In response to the extension of life, 3,500 Assemblies of God congregations have specific senior adult ministries, and the number is growing weekly.
With changes in the aging process, only those now older than 80 are considered “elderly” by the A/G Senior Adult Ministries Department. Those in their 70s are called “seniors,” while those in their 50s and 60s are designated as “middle adults.”
“The whole country views aging in a totally different way than the generations that preceded,” says Stephen Sparks, national director of A/G Senior Adult Ministries. “Older is younger.”
Sparks, 52, wants to see seniors refocus their energies. He notes Paul’s admonition to “finish the race well” (Acts 20:24) and points out there is no biblical advice to retire from the Lord’s service.
“Previous generations had to basically work until they couldn’t anymore, then they were cared for by their family and then they died,” Harold Koenig, who in 1995 founded the Center for the Study of Religion, Spirituality & Health at Duke University in Durham, N.C., told Today’s Pentecostal Evangel. “This generation, however, is retiring at a younger age and living longer after they retire.”
It’s an unprecedented phenomenon: older adults in fairly good health with time on their hands. Because of pension plans and government assistance programs many are doing well financially.
Some who protested the Vietnam War are now rebelling against a new cause: being labeled old. “The baby boomers are getting older and they don’t like the idea of retirement,” says David Yannatone, adult ministries director at First Assembly of God in Fort Myers, Fla. “When they get the AARP card in the mail they burn it.”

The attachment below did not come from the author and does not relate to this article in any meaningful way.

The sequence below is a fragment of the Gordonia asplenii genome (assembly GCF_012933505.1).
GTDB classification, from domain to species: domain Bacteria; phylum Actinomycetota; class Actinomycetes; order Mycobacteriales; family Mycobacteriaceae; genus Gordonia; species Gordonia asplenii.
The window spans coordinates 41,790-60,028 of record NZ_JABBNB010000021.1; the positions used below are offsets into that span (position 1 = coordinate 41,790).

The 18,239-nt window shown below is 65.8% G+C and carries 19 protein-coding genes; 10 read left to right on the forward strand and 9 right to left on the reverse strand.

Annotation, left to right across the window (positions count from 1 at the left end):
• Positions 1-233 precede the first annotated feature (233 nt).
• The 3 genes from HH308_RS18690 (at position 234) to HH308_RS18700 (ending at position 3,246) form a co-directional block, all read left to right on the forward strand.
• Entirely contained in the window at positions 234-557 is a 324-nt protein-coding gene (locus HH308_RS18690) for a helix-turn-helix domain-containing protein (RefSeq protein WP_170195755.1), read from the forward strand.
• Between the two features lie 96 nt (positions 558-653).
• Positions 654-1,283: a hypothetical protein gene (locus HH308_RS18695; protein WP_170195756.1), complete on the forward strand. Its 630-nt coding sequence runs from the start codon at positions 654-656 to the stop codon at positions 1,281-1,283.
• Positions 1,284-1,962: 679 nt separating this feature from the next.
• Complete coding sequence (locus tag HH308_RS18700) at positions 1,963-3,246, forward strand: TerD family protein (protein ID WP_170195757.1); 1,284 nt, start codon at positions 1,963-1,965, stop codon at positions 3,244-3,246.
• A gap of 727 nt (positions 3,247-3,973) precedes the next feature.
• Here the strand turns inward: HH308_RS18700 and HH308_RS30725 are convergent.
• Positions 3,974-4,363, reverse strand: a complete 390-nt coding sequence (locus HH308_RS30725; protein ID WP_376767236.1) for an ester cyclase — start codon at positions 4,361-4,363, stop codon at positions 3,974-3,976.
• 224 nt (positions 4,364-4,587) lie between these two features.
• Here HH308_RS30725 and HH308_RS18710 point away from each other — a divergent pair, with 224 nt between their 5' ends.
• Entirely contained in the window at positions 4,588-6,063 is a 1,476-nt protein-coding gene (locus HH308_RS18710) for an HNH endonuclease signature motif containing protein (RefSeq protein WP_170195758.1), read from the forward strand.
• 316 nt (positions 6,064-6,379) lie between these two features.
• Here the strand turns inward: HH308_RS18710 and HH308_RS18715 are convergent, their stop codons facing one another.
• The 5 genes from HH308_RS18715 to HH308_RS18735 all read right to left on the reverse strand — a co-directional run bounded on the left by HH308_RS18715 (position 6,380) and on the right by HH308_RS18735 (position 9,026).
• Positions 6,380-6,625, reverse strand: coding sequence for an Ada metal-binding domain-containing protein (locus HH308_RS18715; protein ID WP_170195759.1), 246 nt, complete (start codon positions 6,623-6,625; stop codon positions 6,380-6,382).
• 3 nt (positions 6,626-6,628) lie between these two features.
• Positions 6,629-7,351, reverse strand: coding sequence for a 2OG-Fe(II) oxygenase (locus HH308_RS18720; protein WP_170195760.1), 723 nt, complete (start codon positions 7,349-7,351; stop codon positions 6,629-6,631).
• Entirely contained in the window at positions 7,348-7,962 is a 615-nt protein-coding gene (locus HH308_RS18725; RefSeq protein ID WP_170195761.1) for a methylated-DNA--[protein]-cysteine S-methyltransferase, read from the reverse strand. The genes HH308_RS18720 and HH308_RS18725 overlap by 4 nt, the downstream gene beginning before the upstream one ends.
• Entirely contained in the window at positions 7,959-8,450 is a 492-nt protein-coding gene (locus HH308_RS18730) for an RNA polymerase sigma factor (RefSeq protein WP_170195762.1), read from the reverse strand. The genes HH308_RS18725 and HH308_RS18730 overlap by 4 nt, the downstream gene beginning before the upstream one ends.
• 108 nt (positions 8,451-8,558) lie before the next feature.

Yannatone, who began as a youth minister 32 years ago, foresees a time in the near future when young people will be trained as “senior adult interns.” Because this will be the largest age group, it will be a population ripe for the gospel and serving in ministries, much the way Youth Alive and Chi Alpha are active in high schools and college campuses today.
A VALUABLE RESOURCE
Churches spend a great deal of energy and resources in efforts to lure young people. But Sparks hopes to see more congregations paying more attention to the fastest-growing segment of America’s population. There are more people over 65 than under 18 today in the United States.
“Pastors have a gold mine sitting in their congregation,” Sparks says. “Seniors can do more than fold bulletins and stuff envelopes.”